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With dried leaves shading the black of the roads, the landscape quietly grows on you, and your eye soon absorbs the sight of tall grass, withered bamboo, and after a while, spots perfectly camouflaged wildlife too. And that’s when we spotted two dholes, sniffing its way, fully alert, looking for plausible prey. Two striped-neck mongooses were going about their business, completely ignoring us. Strangely these shy creatures never moved away.

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In the neighbouring forest, Mudumalai, we were lucky to observe a few elephants. A mother and its calf – The mother was highly cautious, flapping ears and moving restless hind legs forwards and backwards. Just a little ahead were two other elephants, not a part of the same family. The little one was hiding in the bushes, and the mother was feeding, frequently assuring the younger one with gentle rumbles.

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In one of the small villages in Bandipur, walking along the boundary of the fenced reserve, we were exploring the adjacent farmlands. Here, human-wildlife interactions is not a rarity, you’ll find fire crackers in most homes, plates and sticks hanging out of tree branches and frequent shouts and loud whistles dominate forest sounds – measures adopted to ward off elephants and other wildlife.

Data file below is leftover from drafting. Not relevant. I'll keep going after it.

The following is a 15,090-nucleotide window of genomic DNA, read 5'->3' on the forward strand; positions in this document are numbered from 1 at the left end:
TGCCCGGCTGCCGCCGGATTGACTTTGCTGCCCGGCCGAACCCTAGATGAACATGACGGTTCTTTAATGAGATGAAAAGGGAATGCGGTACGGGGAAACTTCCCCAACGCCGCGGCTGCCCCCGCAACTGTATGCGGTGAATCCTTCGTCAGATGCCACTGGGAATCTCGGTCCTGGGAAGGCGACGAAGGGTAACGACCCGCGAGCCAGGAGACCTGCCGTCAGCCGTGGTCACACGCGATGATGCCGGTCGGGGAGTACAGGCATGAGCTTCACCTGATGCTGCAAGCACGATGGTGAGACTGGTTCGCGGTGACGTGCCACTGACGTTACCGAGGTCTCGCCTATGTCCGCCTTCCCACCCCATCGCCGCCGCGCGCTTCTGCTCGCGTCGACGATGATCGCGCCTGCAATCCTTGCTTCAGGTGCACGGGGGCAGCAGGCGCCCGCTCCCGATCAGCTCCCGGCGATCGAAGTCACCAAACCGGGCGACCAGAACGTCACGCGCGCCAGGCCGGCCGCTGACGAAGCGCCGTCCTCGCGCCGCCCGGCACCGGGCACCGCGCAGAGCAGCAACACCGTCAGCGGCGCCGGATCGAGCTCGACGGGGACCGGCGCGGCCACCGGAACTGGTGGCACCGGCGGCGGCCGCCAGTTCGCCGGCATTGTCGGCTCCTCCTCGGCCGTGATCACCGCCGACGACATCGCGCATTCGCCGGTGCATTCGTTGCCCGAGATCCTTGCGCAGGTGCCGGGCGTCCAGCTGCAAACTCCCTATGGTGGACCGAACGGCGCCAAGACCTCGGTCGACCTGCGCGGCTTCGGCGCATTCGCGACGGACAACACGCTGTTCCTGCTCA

Surrounded by forested hills and farmlands to the right, the place looked splendid. In one of the trees, a beautiful large and long-winged oriental honey buzzard was roosting. She expressed disdain, clearly hating our presence. After circling over our heads, screaming incessantly, she moved towards the hill, sat over a rock and did the same. Only when she stopped, complaining, did we hear the breaking of a branch. Quite literally felt like she had gone to share her displeasure and warn her fellow beings – the two adult elephants froze when they heard us. They remained in that posture for over 5 minutes, before starting to feed again.

As we walked ahead, we saw footprints, and after observing a few, Kaushik confirms a sloth bear. Out in the distance, a wild boar (a massive one) was running across a field. It was soon followed by a few loud human voices, farmer trying to get it off his property. But it was quite a funny sight, a lone fully grown wild boar running about a farm. We also spotted chitals a few yards away.

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After spending two days closer to this landscape, where forest and agricultural lands marry at a boundary, what becomes apparent is the complex co-existence of wildlife and humans in such a set-up. There are myriad species of wildlife on the fringes of forests, and in plantations – especially small mammal life and of course, elephants. And yet again the same question haunts… can this situation persist without leading to uncomfortable interactions in the near future…